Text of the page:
The kitchen seems to be very bare with no form of human life, this is similar to Heathcliff because the life which he leads does not seem to be very normal and he is almost alienated from the rest of society. In the kitchen there are a “high-backed primitive” chairs. In my opinion if something is “high backed” then it tends to be tense and held back. This is the impression I attain of Heathcliff, and because he is tense I find that anything can make him angry as he is uneasy and on edge. The few people who live with Heathcliff seem to have similar personalities as him; they also help to establish his character.

Firstly, the servant Joseph is alike to Heathcliff as both are sour. We can tell that Joseph is sour because of the way Lockwood describes him. Lockwood suggests that Joseph “must have need of divine aid digest his dinner”. This is a metaphor which Lockwood has used. As a reader we can assume that Heathcliff is sour like Joseph because they live together, and are likely to be similar. Another character whom lives with Heathcliff and shares a similar personality to him is Mrs Heathcliff, Heathcliff’s daughter-in-law, whom Heathcliff seems to dislike.

The way in which Mrs Heathcliff speaks is rude, similar to Heathcliff. She has a very unpleasant tone, which she uses when speaking with Lockwood. Instead of speaking she tends to snap at Lockwood, who is only trying to assist her. Lockwood describes Mrs Heathcliff as someone who “might turn if anyone attempted to assist him in counting his gold. ” Not only does this description suggest that she is selfish but protective. I think that this can be used to describe Heathcliff’s character as he is protective of home, which might suggest why he has “large jutting stones”.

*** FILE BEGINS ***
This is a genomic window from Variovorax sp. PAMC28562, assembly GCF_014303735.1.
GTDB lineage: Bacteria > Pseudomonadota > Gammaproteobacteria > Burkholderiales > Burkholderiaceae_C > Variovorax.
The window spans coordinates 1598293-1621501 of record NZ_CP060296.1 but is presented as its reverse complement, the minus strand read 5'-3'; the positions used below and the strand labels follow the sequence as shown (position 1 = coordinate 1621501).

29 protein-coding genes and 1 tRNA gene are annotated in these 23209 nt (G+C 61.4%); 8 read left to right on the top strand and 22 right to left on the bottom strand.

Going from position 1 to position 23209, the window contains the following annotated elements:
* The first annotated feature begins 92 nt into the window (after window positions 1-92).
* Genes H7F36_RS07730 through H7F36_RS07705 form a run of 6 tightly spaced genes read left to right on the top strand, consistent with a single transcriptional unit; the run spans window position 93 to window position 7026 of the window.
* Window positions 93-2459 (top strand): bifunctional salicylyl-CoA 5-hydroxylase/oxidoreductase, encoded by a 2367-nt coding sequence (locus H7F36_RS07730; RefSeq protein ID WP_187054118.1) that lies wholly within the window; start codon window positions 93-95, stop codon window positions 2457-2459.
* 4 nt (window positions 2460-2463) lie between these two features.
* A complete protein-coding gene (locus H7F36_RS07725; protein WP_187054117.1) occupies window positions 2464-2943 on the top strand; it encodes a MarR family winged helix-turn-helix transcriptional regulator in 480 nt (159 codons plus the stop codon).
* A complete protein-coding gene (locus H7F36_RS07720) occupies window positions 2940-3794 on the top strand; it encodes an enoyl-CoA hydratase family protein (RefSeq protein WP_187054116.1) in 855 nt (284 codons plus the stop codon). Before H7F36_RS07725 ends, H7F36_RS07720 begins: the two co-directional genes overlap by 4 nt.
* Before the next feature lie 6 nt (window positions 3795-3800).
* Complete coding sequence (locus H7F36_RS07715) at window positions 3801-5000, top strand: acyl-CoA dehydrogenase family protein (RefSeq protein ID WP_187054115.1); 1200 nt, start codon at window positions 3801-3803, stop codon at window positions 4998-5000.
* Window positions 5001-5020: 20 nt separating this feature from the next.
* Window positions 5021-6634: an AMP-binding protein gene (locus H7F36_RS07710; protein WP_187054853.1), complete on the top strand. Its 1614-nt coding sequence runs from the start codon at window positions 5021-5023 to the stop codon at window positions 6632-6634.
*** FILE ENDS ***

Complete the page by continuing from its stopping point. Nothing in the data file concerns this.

Mrs Heathcliff also comes across as demanding as she does not speak a sentence but demand, since this is a forceful way of speaking, we can assume that Mrs Heathcliff, alike to Heathcliff, is a forceful character. As a reader we understand that Heathcliff is forceful because he too demands Lockwood to “walk in”. Another impression which we can gain about the character of Heathcliff is that he is sour and forceful; this impression is taken from the personalities of the people around him. In the opening chapter Lockwood contradicts himself, by describing that he “no longer felt inclined to call Heathcliff a capital fellow”.

This is quite important in the chapter, as not only have the readers gained an understanding of the character Heathcliff, but so have the characters in the novel. Therefore, as a reader we assume that our judgement of the character must be correct as it is being confirmed by the narrator. Overall I think that the impressions Emily Bronte has tried to create of Heathcliff, which emerges in the opening chapter of “Wuthering Heights” is that he is unwilling to assist his guest, he is antisocial as he is reluctant to speak with Lockwood, who is making an effort.

Heathcliff is also isolated as he lives almost on his own, and is described as being a “solitary neighbour”. Heathcliff is also bitter and cold which a reader can relate to from the weather and description of “Wuthering Heights. However, I feel that the impression which emerges from the opening chapter of the novel, “Wuthering Heights”, which best describes the character of Heathcliff is that he is rude and unpleasant.